Tuesday, September 9, 2014

A Guide to Basic Cinematography / Filmmaking

 

 A few basic techniques to refer as a guide for your montage coursework. 

00:00 - Opening Credits
00:57 - Shot Types
05:59 - Angles
07:13 - Lenses
09:43 - Movement
11:44 - Conversation
12:25 - Composition
16:27 - Advanced Techniques
19:42 - Colour
21:11 - Lighting


Notes below are taken from HERE 
A. The 7 Basics
Shooting and editing tips for ALL projects;
  1. Rarely do you use the zoom. See Panning and Zooming
  2. When filming make sure all your shots are at least 5 seconds long.
  3. When editing, no clip should be longer than 5 seconds unless someone is talking to the camera.
  4. What ever a person on screen looks at the viewer needs to see immediately or
    soon, depending upon the drama being built
  5. Watch headroom. Try to crop your shots just above the top of the person's head.
  6. Don't center a person in the frame unless you are doing a news report. See Framing a Shot.
  7. Try to use a tripod for all shots or stabilize yourself while shooting. If you don't have one, brace yourself against a wall or pole or rest the camera on a table of chair if possible.
B. Types of Shots :  
There are 8 basic types of basic camera shots.
  1. The Extreme Long Shot
  2. The Long Shot
  3. The Medium Shot
  4. The Medium Close-Up Shot
  5. The Close-Up Shot
  6. The Extreme Close-Up Shot
  7. The Over the Shoulder Shot
  8. The Cross Shot
 C. Framing a Shot (Composition) :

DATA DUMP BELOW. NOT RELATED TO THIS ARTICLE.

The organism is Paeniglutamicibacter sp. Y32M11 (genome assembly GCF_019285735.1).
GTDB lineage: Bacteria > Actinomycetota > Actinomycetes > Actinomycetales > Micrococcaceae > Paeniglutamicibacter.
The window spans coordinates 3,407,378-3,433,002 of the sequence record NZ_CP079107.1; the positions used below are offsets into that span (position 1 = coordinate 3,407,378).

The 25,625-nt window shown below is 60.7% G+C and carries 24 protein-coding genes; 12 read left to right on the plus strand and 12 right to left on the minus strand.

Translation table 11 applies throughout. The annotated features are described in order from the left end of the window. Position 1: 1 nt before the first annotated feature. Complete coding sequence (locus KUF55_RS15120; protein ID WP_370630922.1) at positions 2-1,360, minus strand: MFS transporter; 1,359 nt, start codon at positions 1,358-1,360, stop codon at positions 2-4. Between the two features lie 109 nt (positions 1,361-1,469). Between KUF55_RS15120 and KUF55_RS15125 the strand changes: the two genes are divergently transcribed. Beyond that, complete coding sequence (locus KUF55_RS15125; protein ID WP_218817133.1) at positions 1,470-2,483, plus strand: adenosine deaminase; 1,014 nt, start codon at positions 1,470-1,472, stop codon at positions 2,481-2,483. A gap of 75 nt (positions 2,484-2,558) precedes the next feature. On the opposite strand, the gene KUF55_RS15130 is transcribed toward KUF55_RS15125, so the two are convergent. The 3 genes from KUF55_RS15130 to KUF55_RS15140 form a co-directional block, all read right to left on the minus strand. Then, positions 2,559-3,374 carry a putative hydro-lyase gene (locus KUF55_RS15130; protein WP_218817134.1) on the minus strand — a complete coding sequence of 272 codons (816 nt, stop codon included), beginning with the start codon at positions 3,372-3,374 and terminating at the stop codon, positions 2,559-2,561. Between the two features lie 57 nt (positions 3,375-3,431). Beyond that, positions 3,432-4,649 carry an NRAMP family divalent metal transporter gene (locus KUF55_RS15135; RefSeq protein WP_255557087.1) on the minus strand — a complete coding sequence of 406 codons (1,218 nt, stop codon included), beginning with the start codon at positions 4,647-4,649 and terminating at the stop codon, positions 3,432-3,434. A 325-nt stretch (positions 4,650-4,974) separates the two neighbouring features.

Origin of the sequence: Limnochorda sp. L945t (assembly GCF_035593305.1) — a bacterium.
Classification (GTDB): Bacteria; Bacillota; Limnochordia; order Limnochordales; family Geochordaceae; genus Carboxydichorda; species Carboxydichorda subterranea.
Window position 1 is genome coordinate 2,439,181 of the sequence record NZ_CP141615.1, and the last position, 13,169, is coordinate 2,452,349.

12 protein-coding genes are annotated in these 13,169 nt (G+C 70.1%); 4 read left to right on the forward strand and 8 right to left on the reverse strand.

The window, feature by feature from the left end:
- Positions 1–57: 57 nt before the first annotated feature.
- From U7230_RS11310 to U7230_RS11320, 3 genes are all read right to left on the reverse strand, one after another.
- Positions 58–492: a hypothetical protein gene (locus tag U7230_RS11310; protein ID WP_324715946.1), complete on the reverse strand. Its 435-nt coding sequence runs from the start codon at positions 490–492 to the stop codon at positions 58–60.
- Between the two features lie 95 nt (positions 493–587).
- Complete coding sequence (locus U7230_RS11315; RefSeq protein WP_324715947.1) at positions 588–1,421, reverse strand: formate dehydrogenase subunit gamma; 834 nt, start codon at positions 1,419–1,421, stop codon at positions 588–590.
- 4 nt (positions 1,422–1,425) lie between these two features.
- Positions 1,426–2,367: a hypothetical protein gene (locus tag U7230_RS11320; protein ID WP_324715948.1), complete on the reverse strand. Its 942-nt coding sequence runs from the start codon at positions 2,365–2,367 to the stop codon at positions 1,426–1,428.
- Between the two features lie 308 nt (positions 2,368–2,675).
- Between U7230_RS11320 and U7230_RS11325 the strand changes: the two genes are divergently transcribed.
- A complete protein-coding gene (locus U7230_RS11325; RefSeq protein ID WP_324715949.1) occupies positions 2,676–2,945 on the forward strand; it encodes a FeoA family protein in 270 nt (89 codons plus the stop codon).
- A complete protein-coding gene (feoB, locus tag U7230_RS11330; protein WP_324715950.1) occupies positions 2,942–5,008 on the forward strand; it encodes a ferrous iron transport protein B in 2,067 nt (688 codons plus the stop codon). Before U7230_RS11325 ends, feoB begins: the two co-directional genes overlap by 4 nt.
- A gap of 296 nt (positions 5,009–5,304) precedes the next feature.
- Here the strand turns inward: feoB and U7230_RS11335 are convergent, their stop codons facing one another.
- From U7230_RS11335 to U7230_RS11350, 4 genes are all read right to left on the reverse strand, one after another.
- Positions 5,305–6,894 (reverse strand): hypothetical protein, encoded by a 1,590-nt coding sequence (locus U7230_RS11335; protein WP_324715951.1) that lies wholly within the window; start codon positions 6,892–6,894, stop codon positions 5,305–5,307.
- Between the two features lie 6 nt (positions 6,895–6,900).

When you shoot a scene, where do you place people and/or important objects? They need to be placed so either attention is directed towards them or they share the scene with something or someone else.
  1. Rule of Thirds
  2. Headroom
  3. Framing
  4. Background

 D. Camera Angles, Panning and Zooming
Camera Angles, Panning and Zooming
A. Camera Angles 
The angle of the camera can have a very strong and direct impact on viewers. The following are 3 examples of camera angles:

1) Low Angle
Placing the camera at a low angle suggests a dominant subject, having power over the viewer. This angle may be used to portray kings or rulers, rock musicians, gun fighters, or majestic architects. DO NOT OVERUSE THIS ANGLE IN ANY ONE PRODUCTION.

2) High Angle
Placing the camera at a high angle suggests a recessive subject, giving the viewer a feeling of power over the subject. This angle may be used to portray a character in despair. DO NOT OVERUSE THIS ANGLE IN ANY ONE PRODUCTION.

3) Straight-On Angle
Placing the camera straight on suggests a neutral relationship between the subject and the viewer. The subject appears to be an equal; a friend; unbiased. This angle may be used for newscasters, or in documentary and educational videos.


B. Panning:

Try NOT to pan when shooting. But, if you must:

- Use it to show a wide panorama that you can't fit into the camera frame such as landscapes and moving objects.
- Make the pan last at least 6-7 seconds but no more.
- Try to start still for 5 seconds, then do the 6-7 second pan, them hold the shot for 5 more seconds.
- Practice panning to get a smooth move or to follow someone or something moving in a smooth manner.Most of the time "cut" to a close-up or long-shot, don't zoom.

C. Zooming:

Zooming in and out is a sign of someone just begriming to use a video camera. Try to NEVER use the zoom for a shot. Can your eyes zoom? No. So zooming is not a natural type of shot. But IF you do zoom, make it meaningful.So why have a zoom? To get closer to something when you can't physically more closer to it.

- Zoom in on something or someone specific to make a point, like a dramatic zoom in to see an expression
of surprise.
- Use zoom to frame up a shot. Use it to frame up the next shot. In other words, shoot a scene, stop
filming, zoom in, and film again.:
- A very slow zoom might work if you need to move closer to a subject who is busy doing something.

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